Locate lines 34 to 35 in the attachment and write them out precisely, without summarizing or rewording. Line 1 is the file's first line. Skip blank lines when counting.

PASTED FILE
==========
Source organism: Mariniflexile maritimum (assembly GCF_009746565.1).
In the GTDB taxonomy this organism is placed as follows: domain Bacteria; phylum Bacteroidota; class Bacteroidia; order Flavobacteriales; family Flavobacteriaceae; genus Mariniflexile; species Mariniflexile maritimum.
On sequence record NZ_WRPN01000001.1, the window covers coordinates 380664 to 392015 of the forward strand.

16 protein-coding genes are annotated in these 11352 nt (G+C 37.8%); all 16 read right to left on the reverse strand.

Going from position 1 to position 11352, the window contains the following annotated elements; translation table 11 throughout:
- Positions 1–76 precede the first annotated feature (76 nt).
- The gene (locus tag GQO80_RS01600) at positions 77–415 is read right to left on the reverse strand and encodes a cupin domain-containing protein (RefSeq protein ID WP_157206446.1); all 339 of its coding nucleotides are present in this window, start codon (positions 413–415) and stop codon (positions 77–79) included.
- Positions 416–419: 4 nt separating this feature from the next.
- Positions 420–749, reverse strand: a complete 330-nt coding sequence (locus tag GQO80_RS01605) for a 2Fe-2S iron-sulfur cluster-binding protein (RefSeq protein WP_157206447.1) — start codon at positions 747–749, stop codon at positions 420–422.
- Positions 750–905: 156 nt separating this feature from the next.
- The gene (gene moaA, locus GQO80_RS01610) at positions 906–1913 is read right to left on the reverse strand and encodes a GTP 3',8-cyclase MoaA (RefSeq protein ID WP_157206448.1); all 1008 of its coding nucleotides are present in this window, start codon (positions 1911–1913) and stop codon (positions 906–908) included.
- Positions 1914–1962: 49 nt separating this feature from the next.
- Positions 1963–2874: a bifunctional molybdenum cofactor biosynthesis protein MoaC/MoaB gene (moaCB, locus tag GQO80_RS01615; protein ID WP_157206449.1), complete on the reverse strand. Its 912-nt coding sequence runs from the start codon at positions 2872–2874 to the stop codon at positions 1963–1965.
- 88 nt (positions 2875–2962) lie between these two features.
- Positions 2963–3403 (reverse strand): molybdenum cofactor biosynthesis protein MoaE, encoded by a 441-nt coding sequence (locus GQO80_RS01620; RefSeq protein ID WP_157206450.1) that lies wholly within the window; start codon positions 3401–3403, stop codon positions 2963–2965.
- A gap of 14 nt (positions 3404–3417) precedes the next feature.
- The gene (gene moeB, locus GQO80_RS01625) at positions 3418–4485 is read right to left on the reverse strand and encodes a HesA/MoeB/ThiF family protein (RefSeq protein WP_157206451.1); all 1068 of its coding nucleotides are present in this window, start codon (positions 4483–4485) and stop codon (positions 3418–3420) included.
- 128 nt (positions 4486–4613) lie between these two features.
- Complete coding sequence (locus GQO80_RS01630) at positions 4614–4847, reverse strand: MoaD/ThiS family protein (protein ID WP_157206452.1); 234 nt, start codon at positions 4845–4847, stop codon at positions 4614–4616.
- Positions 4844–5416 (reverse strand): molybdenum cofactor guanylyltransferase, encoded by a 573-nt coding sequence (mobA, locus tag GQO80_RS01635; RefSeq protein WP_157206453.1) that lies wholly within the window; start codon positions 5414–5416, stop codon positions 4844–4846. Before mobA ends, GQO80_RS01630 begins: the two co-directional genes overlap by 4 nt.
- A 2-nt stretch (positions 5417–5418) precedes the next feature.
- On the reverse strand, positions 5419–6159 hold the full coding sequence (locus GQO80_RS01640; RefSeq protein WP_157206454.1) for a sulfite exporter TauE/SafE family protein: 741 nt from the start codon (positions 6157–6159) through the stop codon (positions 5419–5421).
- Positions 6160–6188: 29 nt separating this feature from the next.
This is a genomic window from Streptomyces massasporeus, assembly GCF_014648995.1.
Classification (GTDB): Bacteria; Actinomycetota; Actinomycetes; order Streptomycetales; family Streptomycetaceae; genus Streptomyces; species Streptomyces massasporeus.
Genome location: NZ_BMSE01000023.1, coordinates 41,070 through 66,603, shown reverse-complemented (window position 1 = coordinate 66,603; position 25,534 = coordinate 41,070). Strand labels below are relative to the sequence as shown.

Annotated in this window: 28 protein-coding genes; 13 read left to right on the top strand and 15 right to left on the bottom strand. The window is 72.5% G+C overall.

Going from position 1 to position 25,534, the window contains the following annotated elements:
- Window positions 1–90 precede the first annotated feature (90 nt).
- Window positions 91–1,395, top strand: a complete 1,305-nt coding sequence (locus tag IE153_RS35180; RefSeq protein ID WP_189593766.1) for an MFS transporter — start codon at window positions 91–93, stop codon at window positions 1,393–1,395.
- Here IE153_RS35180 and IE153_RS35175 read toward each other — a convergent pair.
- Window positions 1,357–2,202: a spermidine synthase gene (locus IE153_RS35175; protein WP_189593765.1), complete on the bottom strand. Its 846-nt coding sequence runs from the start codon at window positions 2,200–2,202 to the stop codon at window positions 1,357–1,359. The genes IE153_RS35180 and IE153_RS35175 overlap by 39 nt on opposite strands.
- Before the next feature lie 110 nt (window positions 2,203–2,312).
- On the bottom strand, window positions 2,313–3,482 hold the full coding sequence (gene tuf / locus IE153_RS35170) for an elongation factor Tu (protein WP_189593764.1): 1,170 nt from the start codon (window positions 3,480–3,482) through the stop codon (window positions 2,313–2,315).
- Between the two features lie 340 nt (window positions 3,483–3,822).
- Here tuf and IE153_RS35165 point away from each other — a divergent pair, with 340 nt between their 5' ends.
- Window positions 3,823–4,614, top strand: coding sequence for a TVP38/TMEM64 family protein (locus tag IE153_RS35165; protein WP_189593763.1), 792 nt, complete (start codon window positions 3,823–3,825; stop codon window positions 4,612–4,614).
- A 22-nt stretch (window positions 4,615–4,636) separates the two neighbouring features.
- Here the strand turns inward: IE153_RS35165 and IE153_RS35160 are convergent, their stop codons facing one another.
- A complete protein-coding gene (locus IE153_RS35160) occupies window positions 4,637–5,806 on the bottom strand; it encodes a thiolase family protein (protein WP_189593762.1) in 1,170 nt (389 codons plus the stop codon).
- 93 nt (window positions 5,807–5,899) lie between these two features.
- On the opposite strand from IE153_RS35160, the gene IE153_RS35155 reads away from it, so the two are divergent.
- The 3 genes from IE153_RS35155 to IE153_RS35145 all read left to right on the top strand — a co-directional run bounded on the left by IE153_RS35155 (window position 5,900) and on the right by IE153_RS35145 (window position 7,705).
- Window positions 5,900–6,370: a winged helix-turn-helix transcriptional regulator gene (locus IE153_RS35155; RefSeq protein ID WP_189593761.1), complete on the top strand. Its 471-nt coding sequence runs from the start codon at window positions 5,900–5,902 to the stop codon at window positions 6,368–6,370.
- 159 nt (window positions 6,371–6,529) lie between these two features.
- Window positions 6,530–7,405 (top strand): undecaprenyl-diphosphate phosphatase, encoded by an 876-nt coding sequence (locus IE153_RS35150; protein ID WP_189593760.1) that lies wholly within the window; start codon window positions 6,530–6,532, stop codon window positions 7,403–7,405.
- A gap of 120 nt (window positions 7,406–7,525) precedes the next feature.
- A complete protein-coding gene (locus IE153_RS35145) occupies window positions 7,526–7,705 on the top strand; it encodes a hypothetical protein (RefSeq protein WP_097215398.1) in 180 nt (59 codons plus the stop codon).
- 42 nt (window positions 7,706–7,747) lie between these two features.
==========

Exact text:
- On the bottom strand, window positions 2,313–3,482 hold the full coding sequence (gene tuf / locus IE153_RS35170) for an elongation factor Tu (protein WP_189593764.1): 1,170 nt from the start codon (window positions 3,480–3,482) through the stop codon (window positions 2,313–2,315).
- Between the two features lie 340 nt (window positions 3,483–3,822).